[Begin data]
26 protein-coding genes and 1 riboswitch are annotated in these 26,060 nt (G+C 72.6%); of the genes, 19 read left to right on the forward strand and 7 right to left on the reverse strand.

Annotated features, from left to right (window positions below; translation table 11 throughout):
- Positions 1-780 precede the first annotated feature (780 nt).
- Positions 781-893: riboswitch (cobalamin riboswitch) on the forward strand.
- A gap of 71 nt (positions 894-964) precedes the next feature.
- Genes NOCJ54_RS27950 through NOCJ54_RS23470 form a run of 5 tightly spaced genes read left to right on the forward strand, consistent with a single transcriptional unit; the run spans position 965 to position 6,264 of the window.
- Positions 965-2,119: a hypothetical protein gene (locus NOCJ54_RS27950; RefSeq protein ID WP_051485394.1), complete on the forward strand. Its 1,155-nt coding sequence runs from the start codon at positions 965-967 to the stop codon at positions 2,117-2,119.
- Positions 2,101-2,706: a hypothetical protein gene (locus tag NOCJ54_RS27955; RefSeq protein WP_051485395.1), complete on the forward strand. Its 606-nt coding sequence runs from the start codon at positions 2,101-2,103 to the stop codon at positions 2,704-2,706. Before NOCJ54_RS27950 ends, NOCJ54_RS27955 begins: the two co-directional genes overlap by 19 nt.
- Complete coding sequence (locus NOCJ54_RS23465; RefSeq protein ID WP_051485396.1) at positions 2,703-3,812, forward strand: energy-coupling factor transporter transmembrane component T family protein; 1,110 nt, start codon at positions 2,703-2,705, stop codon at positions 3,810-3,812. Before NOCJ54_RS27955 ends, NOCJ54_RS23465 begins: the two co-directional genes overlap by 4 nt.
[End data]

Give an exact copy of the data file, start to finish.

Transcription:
26 protein-coding genes and 1 riboswitch are annotated in these 26,060 nt (G+C 72.6%); of the genes, 19 read left to right on the forward strand and 7 right to left on the reverse strand.

Annotated features, from left to right (window positions below; translation table 11 throughout):
- Positions 1-780 precede the first annotated feature (780 nt).
- Positions 781-893: riboswitch (cobalamin riboswitch) on the forward strand.
- A gap of 71 nt (positions 894-964) precedes the next feature.
- Genes NOCJ54_RS27950 through NOCJ54_RS23470 form a run of 5 tightly spaced genes read left to right on the forward strand, consistent with a single transcriptional unit; the run spans position 965 to position 6,264 of the window.
- Positions 965-2,119: a hypothetical protein gene (locus NOCJ54_RS27950; RefSeq protein ID WP_051485394.1), complete on the forward strand. Its 1,155-nt coding sequence runs from the start codon at positions 965-967 to the stop codon at positions 2,117-2,119.
- Positions 2,101-2,706: a hypothetical protein gene (locus tag NOCJ54_RS27955; RefSeq protein WP_051485395.1), complete on the forward strand. Its 606-nt coding sequence runs from the start codon at positions 2,101-2,103 to the stop codon at positions 2,704-2,706. Before NOCJ54_RS27950 ends, NOCJ54_RS27955 begins: the two co-directional genes overlap by 19 nt.
- Complete coding sequence (locus NOCJ54_RS23465; RefSeq protein ID WP_051485396.1) at positions 2,703-3,812, forward strand: energy-coupling factor transporter transmembrane component T family protein; 1,110 nt, start codon at positions 2,703-2,705, stop codon at positions 3,810-3,812. Before NOCJ54_RS27955 ends, NOCJ54_RS23465 begins: the two co-directional genes overlap by 4 nt.